Everything you've ever wanted to know about how your airplane works.
If you’ve ever wondered how massive airplanes — one of which weighs more than 661 tons — stay up in the air, you’re not alone. But it’s not magic that keeps airplanes aloft.
Airplanes fly by traveling on wind flow, and have specially designed wings that create lift. Like birds, airplane wings create an unequal distance across the top and bottom of the wing, forcing the surrounding air to move faster over the top than the air traveling beneath.
Fast-moving air causes the pressure to decrease, meaning the air pressure beneath an airplane’s wings is significantly greater. It’s force created by the difference in the two pressures that creates lift.
Of course, pilots rely on more than just Daniel Bernoulli’s principle to fly an airplane. According to NASA, pilots can change the pitch, roll, and yaw (turn) by adjusting the throttle, raising and lowering the wings, aiming the nose of the plane up or down, and directing the rudder right or left.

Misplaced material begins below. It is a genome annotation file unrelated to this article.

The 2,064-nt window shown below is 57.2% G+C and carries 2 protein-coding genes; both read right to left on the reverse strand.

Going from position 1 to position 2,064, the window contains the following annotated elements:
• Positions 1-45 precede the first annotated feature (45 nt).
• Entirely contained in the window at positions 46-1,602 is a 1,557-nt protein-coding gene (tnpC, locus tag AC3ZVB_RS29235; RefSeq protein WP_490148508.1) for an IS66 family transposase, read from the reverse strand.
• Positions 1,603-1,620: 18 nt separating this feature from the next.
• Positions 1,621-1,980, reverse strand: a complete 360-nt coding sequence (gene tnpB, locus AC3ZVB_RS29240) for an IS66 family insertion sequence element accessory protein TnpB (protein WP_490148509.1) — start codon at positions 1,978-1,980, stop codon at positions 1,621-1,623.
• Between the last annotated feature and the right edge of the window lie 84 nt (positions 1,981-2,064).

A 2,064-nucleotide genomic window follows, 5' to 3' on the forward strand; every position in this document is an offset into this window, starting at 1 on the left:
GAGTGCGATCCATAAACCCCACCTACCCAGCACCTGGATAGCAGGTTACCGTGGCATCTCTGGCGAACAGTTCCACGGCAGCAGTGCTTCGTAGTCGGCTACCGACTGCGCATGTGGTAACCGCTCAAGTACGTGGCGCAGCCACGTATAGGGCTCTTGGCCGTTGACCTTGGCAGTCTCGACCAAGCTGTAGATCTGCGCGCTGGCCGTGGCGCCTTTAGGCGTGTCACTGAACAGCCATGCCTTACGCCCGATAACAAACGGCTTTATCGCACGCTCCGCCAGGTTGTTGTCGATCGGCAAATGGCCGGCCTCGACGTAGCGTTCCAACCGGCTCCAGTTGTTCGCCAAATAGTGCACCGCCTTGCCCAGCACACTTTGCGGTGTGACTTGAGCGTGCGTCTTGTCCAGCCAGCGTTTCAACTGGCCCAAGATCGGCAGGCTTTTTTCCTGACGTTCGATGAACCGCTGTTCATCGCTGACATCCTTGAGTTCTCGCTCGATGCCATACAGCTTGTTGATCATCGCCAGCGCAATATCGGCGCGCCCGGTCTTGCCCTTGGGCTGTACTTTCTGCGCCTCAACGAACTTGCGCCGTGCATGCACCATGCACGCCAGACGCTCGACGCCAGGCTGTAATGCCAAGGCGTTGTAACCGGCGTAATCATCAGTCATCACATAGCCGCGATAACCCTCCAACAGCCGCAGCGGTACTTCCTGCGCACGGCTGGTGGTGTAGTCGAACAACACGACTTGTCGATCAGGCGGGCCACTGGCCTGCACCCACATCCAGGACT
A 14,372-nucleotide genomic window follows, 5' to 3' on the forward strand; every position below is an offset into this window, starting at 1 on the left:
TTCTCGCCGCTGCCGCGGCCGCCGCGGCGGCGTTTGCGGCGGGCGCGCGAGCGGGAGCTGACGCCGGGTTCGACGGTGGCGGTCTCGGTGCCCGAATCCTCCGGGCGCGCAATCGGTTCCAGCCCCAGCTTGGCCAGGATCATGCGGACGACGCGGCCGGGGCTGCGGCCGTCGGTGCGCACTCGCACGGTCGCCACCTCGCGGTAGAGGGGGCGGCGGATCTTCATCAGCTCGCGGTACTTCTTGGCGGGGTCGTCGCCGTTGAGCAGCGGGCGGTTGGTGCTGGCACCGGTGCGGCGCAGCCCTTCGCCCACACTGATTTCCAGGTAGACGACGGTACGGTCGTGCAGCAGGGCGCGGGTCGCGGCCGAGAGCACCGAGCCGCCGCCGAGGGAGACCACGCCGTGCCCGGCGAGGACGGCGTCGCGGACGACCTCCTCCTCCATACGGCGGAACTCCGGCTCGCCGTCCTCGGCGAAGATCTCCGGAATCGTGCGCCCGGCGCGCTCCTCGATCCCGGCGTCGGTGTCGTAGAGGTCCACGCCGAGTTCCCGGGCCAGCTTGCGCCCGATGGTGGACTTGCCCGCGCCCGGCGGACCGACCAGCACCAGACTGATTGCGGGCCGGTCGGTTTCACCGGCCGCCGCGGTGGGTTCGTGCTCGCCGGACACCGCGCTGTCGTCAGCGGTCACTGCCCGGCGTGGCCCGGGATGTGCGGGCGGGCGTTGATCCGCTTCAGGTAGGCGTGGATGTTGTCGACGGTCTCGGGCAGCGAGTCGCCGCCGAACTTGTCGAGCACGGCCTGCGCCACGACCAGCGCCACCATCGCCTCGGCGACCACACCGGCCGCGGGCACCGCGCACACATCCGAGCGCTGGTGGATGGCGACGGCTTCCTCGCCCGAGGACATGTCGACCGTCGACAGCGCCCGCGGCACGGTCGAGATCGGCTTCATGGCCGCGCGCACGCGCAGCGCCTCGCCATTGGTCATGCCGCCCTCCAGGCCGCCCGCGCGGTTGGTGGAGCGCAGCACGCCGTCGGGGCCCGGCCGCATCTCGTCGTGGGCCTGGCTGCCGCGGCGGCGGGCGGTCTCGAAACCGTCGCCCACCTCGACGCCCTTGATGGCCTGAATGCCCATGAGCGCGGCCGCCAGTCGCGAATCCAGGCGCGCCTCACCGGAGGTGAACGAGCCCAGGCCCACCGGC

And it takes an awful lot to interfere with the mechanics of flight, too. Just think of your airplane as a piece of fruit suspended in a Jello mold. It will wiggle around when there’s a change in direction of the air or the pressure — more commonly known as turbulence — but it’s not going to just suddenly drop out of the sky.
In addition to those perfectly shaped wings, airplanes are equipped with engines that produce thrust, and force the airplane forward, while the lift created by air pressure carries the aircraft up.
But you don't even need those engines to fly a plane, in theory. Remember that time a British Airways flight got trapped in a plume of volcanic ash, and — despite a total engine failure — was able to glide for 14 minutes before the engines restarted? Volcanic ash, bird strikes, and lightning are just a few of the natural disturbances airplanes are built to withstand.
By utilizing the four forces of flight (including lift and thrust), airplanes are designed to manipulate the downward force of gravity and the backward force of drag. That means your airplane can go pretty much anywhere — and it will be gently encouraged to descend from the sky when you’ve reached your destination.